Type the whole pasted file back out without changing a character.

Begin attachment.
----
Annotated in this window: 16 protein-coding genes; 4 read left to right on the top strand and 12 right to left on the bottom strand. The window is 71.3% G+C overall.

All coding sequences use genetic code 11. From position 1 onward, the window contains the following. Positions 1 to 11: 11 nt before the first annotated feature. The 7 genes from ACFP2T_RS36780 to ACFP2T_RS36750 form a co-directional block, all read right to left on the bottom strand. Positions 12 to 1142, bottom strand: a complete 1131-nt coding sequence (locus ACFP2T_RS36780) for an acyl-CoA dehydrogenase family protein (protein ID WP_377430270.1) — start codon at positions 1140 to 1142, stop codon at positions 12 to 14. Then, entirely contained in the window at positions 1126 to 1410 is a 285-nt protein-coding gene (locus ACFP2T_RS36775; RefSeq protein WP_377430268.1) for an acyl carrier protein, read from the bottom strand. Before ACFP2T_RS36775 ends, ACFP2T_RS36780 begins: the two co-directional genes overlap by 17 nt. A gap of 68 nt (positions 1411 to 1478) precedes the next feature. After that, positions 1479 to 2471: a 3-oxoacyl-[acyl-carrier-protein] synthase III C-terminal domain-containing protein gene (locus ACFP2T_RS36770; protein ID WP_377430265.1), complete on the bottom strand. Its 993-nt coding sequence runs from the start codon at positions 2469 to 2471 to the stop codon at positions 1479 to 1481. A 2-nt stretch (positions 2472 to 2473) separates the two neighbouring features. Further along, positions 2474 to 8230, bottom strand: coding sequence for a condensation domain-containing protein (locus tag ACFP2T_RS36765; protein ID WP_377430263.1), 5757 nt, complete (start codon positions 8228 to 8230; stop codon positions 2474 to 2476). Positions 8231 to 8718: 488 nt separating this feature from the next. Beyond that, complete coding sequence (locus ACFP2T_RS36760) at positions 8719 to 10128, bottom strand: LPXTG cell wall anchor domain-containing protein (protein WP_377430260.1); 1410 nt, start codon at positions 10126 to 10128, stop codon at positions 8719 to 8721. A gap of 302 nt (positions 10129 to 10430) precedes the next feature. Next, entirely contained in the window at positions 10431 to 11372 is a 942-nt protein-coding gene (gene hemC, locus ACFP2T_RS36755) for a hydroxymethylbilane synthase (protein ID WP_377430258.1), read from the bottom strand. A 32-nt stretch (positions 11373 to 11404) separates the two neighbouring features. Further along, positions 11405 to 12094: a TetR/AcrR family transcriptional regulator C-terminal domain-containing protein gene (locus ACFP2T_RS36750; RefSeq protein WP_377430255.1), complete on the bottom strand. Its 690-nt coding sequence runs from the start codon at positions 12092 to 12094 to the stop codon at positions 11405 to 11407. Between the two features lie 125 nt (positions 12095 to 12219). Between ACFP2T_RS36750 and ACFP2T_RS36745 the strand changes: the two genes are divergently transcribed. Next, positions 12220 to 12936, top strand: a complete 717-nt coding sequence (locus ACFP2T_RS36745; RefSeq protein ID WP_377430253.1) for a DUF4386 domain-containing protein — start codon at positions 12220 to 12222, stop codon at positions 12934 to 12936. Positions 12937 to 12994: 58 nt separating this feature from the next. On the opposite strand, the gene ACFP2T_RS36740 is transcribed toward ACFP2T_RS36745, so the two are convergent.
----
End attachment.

Annotated in this window: 16 protein-coding genes; 4 read left to right on the top strand and 12 right to left on the bottom strand. The window is 71.3% G+C overall.

All coding sequences use genetic code 11. From position 1 onward, the window contains the following. Positions 1 to 11: 11 nt before the first annotated feature. The 7 genes from ACFP2T_RS36780 to ACFP2T_RS36750 form a co-directional block, all read right to left on the bottom strand. Positions 12 to 1142, bottom strand: a complete 1131-nt coding sequence (locus ACFP2T_RS36780) for an acyl-CoA dehydrogenase family protein (protein ID WP_377430270.1) — start codon at positions 1140 to 1142, stop codon at positions 12 to 14. Then, entirely contained in the window at positions 1126 to 1410 is a 285-nt protein-coding gene (locus ACFP2T_RS36775; RefSeq protein WP_377430268.1) for an acyl carrier protein, read from the bottom strand. Before ACFP2T_RS36775 ends, ACFP2T_RS36780 begins: the two co-directional genes overlap by 17 nt. A gap of 68 nt (positions 1411 to 1478) precedes the next feature. After that, positions 1479 to 2471: a 3-oxoacyl-[acyl-carrier-protein] synthase III C-terminal domain-containing protein gene (locus ACFP2T_RS36770; protein ID WP_377430265.1), complete on the bottom strand. Its 993-nt coding sequence runs from the start codon at positions 2469 to 2471 to the stop codon at positions 1479 to 1481. A 2-nt stretch (positions 2472 to 2473) separates the two neighbouring features. Further along, positions 2474 to 8230, bottom strand: coding sequence for a condensation domain-containing protein (locus tag ACFP2T_RS36765; protein ID WP_377430263.1), 5757 nt, complete (start codon positions 8228 to 8230; stop codon positions 2474 to 2476). Positions 8231 to 8718: 488 nt separating this feature from the next. Beyond that, complete coding sequence (locus ACFP2T_RS36760) at positions 8719 to 10128, bottom strand: LPXTG cell wall anchor domain-containing protein (protein WP_377430260.1); 1410 nt, start codon at positions 10126 to 10128, stop codon at positions 8719 to 8721. A gap of 302 nt (positions 10129 to 10430) precedes the next feature. Next, entirely contained in the window at positions 10431 to 11372 is a 942-nt protein-coding gene (gene hemC, locus ACFP2T_RS36755) for a hydroxymethylbilane synthase (protein ID WP_377430258.1), read from the bottom strand. A 32-nt stretch (positions 11373 to 11404) separates the two neighbouring features. Further along, positions 11405 to 12094: a TetR/AcrR family transcriptional regulator C-terminal domain-containing protein gene (locus ACFP2T_RS36750; RefSeq protein WP_377430255.1), complete on the bottom strand. Its 690-nt coding sequence runs from the start codon at positions 12092 to 12094 to the stop codon at positions 11405 to 11407. Between the two features lie 125 nt (positions 12095 to 12219). Between ACFP2T_RS36750 and ACFP2T_RS36745 the strand changes: the two genes are divergently transcribed. Next, positions 12220 to 12936, top strand: a complete 717-nt coding sequence (locus ACFP2T_RS36745; RefSeq protein ID WP_377430253.1) for a DUF4386 domain-containing protein — start codon at positions 12220 to 12222, stop codon at positions 12934 to 12936. Positions 12937 to 12994: 58 nt separating this feature from the next. On the opposite strand, the gene ACFP2T_RS36740 is transcribed toward ACFP2T_RS36745, so the two are convergent.